Monday, March 1, 2010

Round-Up: March 1

Here is a round-up of today's blog posts - and for previous posts, check out the Bestiaria Latina Blog archives. You can keep up with the latest posts by using the RSS feed, or you might prefer to subscribe by email. Plus, you can find some Latin "pipilationes" at my Proverbia Latina feed.

HODIE: Kalendae Martiae, the Calends of March! You can add a Roman calendar as a widget in your blog or webpage, or display it as a Google Calendar: here's how.

TODAY'S FABLES: Here are today's fables from the Ictibus Felicibus project. These fables ALL have long marks, plus stress marks for easy reading, and the poems have meter marks, too, along with an easy-to-read prose presentation of the story:
I've picked out my favorite one, Lupus et Histrix , to share with you here in the blog:
Lupus ēsuriēns in histricem intenderat animum, quem tamen, quia sagittīs undique mūnītus erat, invādere nōn audēbat. Excogitātā autem eum perdendī astūtiā, illī suādēre coepit, nē paucō tempore tantum tēlōrum onus tergore portāret, quandoquidem nē aliī quidem sagittariī, nisi cum proeliī tempus īnstāret, portārent. Cui histrix: Adversus lupum, inquit, semper proeliandī tempus esse crēdendum est.
TODAY'S MOTTOES & PROVERBS: You can get access to ALL the "proverb of the day scripts" (also available as random proverb scripts) at the website.

3-Word Mottoes: Today's 3-word motto is Ad ardua tendo (English: I seek out challenges).

3-Word Proverbs: Today's 3-word proverb is Delectant alia alios (English: Some things delight some people, and others delight others).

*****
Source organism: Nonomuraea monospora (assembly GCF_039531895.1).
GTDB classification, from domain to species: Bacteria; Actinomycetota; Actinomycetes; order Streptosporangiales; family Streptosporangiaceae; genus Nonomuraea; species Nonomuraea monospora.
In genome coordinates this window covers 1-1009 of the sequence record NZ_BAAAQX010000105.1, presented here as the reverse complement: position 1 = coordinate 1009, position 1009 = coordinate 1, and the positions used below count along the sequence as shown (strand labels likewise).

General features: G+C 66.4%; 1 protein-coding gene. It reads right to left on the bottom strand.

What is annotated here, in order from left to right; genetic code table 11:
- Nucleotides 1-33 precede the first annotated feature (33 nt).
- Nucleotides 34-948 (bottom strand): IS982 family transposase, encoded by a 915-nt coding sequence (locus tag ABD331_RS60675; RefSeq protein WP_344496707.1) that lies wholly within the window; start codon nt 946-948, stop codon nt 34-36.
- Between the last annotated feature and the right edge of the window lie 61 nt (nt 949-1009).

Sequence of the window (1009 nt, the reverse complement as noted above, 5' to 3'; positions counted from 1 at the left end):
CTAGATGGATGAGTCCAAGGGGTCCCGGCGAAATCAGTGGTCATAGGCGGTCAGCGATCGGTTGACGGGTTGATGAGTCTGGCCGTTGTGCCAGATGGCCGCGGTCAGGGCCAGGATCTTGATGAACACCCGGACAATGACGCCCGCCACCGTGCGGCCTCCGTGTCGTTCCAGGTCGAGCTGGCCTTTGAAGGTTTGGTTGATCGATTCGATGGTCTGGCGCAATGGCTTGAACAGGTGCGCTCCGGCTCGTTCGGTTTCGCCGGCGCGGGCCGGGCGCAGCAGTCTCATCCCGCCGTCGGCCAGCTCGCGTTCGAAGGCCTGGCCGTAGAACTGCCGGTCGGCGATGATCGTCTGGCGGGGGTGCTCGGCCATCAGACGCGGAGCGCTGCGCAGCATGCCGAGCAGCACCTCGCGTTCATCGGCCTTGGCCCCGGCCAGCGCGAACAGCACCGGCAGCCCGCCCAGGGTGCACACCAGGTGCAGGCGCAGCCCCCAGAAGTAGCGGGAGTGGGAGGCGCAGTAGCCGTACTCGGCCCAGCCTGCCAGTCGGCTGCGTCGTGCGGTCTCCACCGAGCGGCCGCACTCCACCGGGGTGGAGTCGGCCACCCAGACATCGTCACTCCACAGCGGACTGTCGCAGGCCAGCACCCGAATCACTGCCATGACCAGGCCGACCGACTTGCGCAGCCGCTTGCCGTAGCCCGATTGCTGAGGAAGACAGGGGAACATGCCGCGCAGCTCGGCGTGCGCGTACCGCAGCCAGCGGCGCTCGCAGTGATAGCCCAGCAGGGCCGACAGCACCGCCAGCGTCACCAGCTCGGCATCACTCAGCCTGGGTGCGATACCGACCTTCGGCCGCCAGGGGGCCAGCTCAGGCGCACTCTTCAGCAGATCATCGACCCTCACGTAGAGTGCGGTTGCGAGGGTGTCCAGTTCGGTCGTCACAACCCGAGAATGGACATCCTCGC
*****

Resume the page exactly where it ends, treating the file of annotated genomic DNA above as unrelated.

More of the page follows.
Rhyming Proverbs: Today's proverb with rhyme is: Falsus in ore caret honore (English: He who speaks falsely wins no public esteem).

Vulgate Verse: Today's verse is In die bona fruere bonis, et malam diem praecave (Ecc. 7:14). For a translation, check out the polyglot Bible, in English, Hebrew, Latin and Greek, at the Sacred Texts Archive online.

Elizabethan Proverb Commentary: Here is today's proverb commentary, this time by Taverner: Ex uno omnia specta: By one consider all, that is to say, of the profe of one thinge, coniecture the reste. Of a pece of mennes procedinges, gesse the residue.

Today's Poem: Today's poem is another one of the delightful epigrams by Owen (3.114) with a word list at
Saepe rogas, 'Quot habes annos?' respondeo: 'Nullos.'
Quomodo? quos habui, Pontice, non habeo.
English: "You often ask, How many years do you have? (How old are you?) I reply: None (I am zero years old). How can that be? The years which I had, Ponticus, I no longer have." It's a bit hard to render this delightful little epigram into English, since it is based on the Latin idiom of asking "to have some number of years" as a way to express age.

For today's image, here is an illustration for the story of the the kite, the hawk and the doves, Milvus, Accipiter et Columbae :

Aesop's Fables in Latin now available at